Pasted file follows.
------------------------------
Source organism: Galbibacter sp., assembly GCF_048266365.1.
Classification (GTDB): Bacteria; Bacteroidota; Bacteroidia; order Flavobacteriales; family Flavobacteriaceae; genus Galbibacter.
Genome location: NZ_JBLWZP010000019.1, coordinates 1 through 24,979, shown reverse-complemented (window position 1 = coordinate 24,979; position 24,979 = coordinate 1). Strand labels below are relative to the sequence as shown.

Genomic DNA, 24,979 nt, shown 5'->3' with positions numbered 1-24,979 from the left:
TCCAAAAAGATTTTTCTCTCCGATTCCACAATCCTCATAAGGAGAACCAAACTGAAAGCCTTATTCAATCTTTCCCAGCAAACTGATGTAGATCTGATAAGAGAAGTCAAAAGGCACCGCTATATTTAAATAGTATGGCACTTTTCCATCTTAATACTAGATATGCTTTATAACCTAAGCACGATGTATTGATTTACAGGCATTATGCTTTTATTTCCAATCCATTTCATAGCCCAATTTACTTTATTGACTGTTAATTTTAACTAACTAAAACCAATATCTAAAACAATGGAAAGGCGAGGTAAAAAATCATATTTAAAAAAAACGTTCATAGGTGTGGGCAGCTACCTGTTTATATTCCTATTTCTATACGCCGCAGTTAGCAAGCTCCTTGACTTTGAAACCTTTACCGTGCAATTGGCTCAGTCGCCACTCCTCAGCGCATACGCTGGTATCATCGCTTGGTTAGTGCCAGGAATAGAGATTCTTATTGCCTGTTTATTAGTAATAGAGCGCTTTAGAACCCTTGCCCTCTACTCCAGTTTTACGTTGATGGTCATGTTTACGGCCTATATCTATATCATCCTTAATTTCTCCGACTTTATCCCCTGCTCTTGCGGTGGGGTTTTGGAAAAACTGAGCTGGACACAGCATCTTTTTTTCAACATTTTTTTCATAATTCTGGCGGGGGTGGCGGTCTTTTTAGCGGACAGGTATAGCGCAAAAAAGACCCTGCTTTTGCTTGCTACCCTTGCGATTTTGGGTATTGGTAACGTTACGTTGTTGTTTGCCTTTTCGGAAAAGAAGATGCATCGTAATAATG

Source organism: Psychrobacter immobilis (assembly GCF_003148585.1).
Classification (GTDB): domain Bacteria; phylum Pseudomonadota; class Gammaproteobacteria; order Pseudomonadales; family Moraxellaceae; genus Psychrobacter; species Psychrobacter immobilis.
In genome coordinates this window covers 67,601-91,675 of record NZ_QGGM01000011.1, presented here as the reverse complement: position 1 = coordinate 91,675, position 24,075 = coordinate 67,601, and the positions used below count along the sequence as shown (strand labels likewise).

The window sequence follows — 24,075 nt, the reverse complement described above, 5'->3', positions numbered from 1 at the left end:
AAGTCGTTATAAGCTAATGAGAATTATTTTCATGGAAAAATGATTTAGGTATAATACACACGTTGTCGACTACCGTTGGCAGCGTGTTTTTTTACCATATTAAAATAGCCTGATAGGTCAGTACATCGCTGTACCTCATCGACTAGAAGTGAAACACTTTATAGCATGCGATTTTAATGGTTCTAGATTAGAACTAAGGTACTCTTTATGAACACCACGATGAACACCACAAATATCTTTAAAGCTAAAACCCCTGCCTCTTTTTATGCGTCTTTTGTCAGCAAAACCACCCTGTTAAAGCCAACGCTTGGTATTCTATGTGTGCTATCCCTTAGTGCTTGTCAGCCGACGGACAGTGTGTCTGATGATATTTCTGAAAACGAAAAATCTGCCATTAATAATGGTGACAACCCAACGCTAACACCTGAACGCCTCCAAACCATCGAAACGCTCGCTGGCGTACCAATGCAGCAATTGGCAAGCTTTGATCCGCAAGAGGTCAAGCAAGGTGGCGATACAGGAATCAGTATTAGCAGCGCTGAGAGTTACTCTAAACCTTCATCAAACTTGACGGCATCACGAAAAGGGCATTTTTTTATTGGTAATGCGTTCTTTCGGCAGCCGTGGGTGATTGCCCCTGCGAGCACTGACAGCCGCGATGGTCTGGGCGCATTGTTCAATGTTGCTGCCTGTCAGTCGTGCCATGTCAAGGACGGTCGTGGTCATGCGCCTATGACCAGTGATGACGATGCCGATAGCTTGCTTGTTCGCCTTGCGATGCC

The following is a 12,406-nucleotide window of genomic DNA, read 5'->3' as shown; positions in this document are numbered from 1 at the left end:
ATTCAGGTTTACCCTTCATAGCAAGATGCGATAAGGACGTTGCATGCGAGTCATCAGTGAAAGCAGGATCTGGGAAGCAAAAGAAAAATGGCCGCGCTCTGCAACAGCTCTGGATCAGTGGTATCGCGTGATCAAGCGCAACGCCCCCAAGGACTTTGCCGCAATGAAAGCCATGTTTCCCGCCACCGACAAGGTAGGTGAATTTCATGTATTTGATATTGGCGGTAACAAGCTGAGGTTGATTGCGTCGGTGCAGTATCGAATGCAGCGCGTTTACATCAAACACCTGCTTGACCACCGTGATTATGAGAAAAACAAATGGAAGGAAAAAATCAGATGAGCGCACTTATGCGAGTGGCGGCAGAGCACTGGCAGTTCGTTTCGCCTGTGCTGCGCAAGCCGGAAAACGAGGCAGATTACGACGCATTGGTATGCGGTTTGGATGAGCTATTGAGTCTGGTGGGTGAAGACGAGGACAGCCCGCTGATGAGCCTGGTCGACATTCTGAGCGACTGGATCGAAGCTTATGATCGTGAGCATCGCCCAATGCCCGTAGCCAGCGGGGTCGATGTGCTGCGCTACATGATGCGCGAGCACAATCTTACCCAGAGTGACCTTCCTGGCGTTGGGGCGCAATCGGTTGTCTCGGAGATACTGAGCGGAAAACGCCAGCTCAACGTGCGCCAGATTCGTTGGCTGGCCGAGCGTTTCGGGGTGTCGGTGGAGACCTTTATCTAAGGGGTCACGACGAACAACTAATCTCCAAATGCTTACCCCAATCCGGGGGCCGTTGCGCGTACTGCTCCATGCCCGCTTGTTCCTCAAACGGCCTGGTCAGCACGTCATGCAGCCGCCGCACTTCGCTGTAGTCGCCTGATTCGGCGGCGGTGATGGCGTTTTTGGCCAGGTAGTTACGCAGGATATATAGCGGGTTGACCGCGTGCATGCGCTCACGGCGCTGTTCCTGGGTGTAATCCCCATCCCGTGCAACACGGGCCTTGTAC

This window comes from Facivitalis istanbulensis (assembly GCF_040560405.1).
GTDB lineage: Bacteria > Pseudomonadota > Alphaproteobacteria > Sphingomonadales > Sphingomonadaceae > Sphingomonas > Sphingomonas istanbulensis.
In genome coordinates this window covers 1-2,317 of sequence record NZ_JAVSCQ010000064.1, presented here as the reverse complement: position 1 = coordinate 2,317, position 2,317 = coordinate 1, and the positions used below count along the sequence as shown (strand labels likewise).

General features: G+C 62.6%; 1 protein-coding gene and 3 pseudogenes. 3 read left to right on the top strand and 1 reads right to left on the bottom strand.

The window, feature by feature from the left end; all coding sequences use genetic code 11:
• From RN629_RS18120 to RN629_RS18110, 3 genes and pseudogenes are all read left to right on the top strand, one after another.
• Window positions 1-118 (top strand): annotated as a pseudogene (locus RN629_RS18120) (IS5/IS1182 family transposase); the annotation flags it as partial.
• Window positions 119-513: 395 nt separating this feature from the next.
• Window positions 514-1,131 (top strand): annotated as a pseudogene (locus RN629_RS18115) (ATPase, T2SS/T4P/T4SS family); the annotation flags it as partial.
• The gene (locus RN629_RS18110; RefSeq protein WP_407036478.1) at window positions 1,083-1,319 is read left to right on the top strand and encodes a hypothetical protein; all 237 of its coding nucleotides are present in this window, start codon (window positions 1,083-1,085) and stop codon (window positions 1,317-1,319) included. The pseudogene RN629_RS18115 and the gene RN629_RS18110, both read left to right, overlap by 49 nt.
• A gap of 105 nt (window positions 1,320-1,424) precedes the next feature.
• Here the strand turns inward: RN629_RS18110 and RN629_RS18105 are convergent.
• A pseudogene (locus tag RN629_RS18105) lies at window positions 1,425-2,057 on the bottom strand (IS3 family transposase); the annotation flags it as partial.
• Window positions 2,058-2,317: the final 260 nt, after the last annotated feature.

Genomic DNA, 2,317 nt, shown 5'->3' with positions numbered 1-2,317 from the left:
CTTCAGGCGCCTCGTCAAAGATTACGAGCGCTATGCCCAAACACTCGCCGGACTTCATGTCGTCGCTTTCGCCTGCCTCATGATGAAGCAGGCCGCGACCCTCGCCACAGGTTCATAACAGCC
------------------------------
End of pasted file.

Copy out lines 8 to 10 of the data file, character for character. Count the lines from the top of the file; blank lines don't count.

In genome coordinates this window covers 67,601-91,675 of record NZ_QGGM01000011.1, presented here as the reverse complement: position 1 = coordinate 91,675, position 24,075 = coordinate 67,601, and the positions used below count along the sequence as shown (strand labels likewise).

The window sequence follows — 24,075 nt, the reverse complement described above, 5'->3', positions numbered from 1 at the left end:
AAGTCGTTATAAGCTAATGAGAATTATTTTCATGGAAAAATGATTTAGGTATAATACACACGTTGTCGACTACCGTTGGCAGCGTGTTTTTTTACCATATTAAAATAGCCTGATAGGTCAGTACATCGCTGTACCTCATCGACTAGAAGTGAAACACTTTATAGCATGCGATTTTAATGGTTCTAGATTAGAACTAAGGTACTCTTTATGAACACCACGATGAACACCACAAATATCTTTAAAGCTAAAACCCCTGCCTCTTTTTATGCGTCTTTTGTCAGCAAAACCACCCTGTTAAAGCCAACGCTTGGTATTCTATGTGTGCTATCCCTTAGTGCTTGTCAGCCGACGGACAGTGTGTCTGATGATATTTCTGAAAACGAAAAATCTGCCATTAATAATGGTGACAACCCAACGCTAACACCTGAACGCCTCCAAACCATCGAAACGCTCGCTGGCGTACCAATGCAGCAATTGGCAAGCTTTGATCCGCAAGAGGTCAAGCAAGGTGGCGATACAGGAATCAGTATTAGCAGCGCTGAGAGTTACTCTAAACCTTCATCAAACTTGACGGCATCACGAAAAGGGCATTTTTTTATTGGTAATGCGTTCTTTCGGCAGCCGTGGGTGATTGCCCCTGCGAGCACTGACAGCCGCGATGGTCTGGGCGCATTGTTCAATGTTGCTGCCTGTCAGTCGTGCCATGTCAAGGACGGTCGTGGTCATGCGCCTATGACCAGTGATGACGATGCCGATAGCTTGCTTGTTCGCCTTGCGATGCC